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  25. Mauricio Suárez (2009). Scientific Fictions as Rules of Inference. In , Fictions in Science: Philosophical Essays on Modeling and Idealization. Routledge. 158--178.
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  26. Mauricio Suárez (2009). The Many Metaphysics Within Physics. Essay Review of 'The Metaphysics Within Physics' by Tim Maudlin. Studies in History and Philosophy of Science Part B 40 (3):273-276.
    Essay Review of Tim Maudlin's "The Metaphysics within Physics", Oxford University Press, 2007.
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  27. Mauricio Suárez, Van Fraassen's Long Journey From Isomorphism to Use.
    Review of Bas Van Fraassen, Scientific Representation, Oxford University Press, 2008.
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  28. Stathis Psillos & Mauricio Suárez (2008). First Conference of the European Philosophy of Science Association, 14–17 November, Madrid, Spain. Journal for General Philosophy of Science 39 (1):157 - 159.
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  29. Mauricio Suárez (2008). Experimental Realism Reconsidered: How Inference to the Most Likely Cause Might Be Sound. In Nancy Cartwright, Stephan Hartmann, Carl Hoefer & Luc Bovens (eds.), Nancy Cartwright's Philosophy of Science. Routledge. 137--63.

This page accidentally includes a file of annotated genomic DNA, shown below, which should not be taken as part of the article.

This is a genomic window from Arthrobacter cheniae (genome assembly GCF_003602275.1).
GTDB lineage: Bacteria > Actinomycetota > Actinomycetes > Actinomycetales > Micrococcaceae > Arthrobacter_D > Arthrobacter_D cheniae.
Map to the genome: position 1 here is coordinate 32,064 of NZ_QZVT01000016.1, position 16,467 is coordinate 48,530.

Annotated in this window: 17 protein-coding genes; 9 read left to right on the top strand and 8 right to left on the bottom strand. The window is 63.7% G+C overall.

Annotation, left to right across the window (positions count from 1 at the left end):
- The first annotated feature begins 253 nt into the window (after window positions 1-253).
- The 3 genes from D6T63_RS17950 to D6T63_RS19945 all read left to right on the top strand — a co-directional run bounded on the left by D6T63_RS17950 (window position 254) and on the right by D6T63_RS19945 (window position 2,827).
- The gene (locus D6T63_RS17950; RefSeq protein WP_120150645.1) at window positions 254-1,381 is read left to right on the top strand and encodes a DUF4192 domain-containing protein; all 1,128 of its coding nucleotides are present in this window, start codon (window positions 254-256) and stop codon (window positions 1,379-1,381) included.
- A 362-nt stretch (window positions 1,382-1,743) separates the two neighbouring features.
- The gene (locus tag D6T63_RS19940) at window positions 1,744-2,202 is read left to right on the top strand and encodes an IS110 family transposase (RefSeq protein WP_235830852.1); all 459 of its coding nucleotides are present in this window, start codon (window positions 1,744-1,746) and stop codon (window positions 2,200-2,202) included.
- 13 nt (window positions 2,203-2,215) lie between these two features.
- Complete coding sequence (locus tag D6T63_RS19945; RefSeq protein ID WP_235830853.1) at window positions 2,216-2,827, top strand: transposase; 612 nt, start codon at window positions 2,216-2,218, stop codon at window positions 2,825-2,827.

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  30. Mauricio Suárez (2007). Quantum Propensities. Studies in History and Philosophy of Science Part B 38 (2):418-438.
  31. Mauricio Suárez, Causal Inference in Quantum Mechanics: A Reassessment.
    There has been an intense discussion, albeit largely an implicit one, concerning the inference of causal hypotheses from statistical correlations in quantum mechanics ever since John Bell’s first statement of his notorious theorem in 1966. As is well known, its focus has mainly been the so-called Einstein-Podolsky-Rosen (“EPR”) thought experiment, and the ensuing observed correlations in real EPR like experiments. But although implicitly the discussion goes as far back as Bell’s work, it is only in the last two decades that (...)
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  32. Mauricio Suárez & Nancy Cartwright (2007). Theories: Tools Versus Models. Studies in History and Philosophy of Science Part B 39 (1):62-81.
    In “The Toolbox of Science” (1995) together with Towfic Shomar we advocated a form of instrumentalism about scientific theories. We separately developed this view further in a number of subsequent works. Steven French, James Ladyman, Otavio Bueno and Newton Da Costa (FLBD) have since written at least eight papers and a book criticising our work. Here we defend ourselves. First we explain what we mean in denying that models derive from theory – and why their failure to do so should (...)
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  33. Mauricio Suárez & Iñaki San Pedro, EPR, Robustness and the Causal Markov Condition.
    It is still a matter of controversy whether the Principle of the Common Cause (PCC) can be used as a basis for sound causal inference. It is thus to be expected that its application to quantum mechanics should be a correspondingly controversial issue. Indeed the early 90's saw a flurry of papers addressing just this issue in connection with the EPR correlations. Yet, that debate does not seem to have caught up with the most recent literature on causal inference generally, (...)